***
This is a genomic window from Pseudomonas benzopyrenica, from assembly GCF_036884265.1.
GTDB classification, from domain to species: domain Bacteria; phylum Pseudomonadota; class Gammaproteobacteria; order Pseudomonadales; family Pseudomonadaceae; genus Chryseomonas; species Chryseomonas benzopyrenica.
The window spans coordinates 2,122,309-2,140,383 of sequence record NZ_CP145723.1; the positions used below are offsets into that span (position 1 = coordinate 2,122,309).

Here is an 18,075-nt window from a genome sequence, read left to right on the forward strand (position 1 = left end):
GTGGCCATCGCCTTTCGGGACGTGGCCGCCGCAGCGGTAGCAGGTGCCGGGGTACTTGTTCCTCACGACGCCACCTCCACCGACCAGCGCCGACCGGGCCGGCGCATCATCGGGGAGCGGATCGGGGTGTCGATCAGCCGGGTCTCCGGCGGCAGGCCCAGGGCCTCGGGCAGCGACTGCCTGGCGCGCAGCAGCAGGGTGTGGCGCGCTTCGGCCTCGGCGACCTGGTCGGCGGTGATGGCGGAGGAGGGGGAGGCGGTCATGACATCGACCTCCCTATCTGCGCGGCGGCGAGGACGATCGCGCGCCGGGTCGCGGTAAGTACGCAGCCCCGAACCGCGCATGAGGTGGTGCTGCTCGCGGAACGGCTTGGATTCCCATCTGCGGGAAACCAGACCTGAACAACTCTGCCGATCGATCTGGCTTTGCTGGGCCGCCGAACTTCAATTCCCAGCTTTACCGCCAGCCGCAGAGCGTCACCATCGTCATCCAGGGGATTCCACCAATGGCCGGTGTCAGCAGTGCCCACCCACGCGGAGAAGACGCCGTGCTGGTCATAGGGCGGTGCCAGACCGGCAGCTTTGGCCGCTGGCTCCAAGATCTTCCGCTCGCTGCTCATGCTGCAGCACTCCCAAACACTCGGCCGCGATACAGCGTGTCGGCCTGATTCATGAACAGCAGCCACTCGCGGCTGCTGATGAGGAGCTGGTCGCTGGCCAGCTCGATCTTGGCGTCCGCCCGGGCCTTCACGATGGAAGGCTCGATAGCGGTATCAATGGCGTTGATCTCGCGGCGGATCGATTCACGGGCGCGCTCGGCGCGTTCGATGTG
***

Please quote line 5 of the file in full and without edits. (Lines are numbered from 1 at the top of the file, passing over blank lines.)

GTGGCCATCGCCTTTCGGGACGTGGCCGCCGCAGCGGTAGCAGGTGCCGGGGTACTTGTTCCTCACGACGCCACCTCCACCGACCAGCGCCGACCGGGCCGGCGCATCATCGGGGAGCGGATCGGGGTGTCGATCAGCCGGGTCTCCGGCGGCAGGCCCAGGGCCTCGGGCAGCGACTGCCTGGCGCGCAGCAGCAGGGTGTGGCGCGCTTCGGCCTCGGCGACCTGGTCGGCGGTGATGGCGGAGGAGGGGGAGGCGGTCATGACATCGACCTCCCTATCTGCGCGGCGGCGAGGACGATCGCGCGCCGGGTCGCGGTAAGTACGCAGCCCCGAACCGCGCATGAGGTGGTGCTGCTCGCGGAACGGCTTGGATTCCCATCTGCGGGAAACCAGACCTGAACAACTCTGCCGATCGATCTGGCTTTGCTGGGCCGCCGAACTTCAATTCCCAGCTTTACCGCCAGCCGCAGAGCGTCACCATCGTCATCCAGGGGATTCCACCAATGGCCGGTGTCAGCAGTGCCCACCCACGCGGAGAAGACGCCGTGCTGGTCATAGGGCGGTGCCAGACCGGCAGCTTTGGCCGCTGGCTCCAAGATCTTCCGCTCGCTGCTCATGCTGCAGCACTCCCAAACACTCGGCCGCGATACAGCGTGTCGGCCTGATTCATGAACAGCAGCCACTCGCGGCTGCTGATGAGGAGCTGGTCGCTGGCCAGCTCGATCTTGGCGTCCGCCCGGGCCTTCACGATGGAAGGCTCGATAGCGGTATCAATGGCGTTGATCTCGCGGCGGATCGATTCACGGGCGCGCTCGGCGCGTTCGATGTG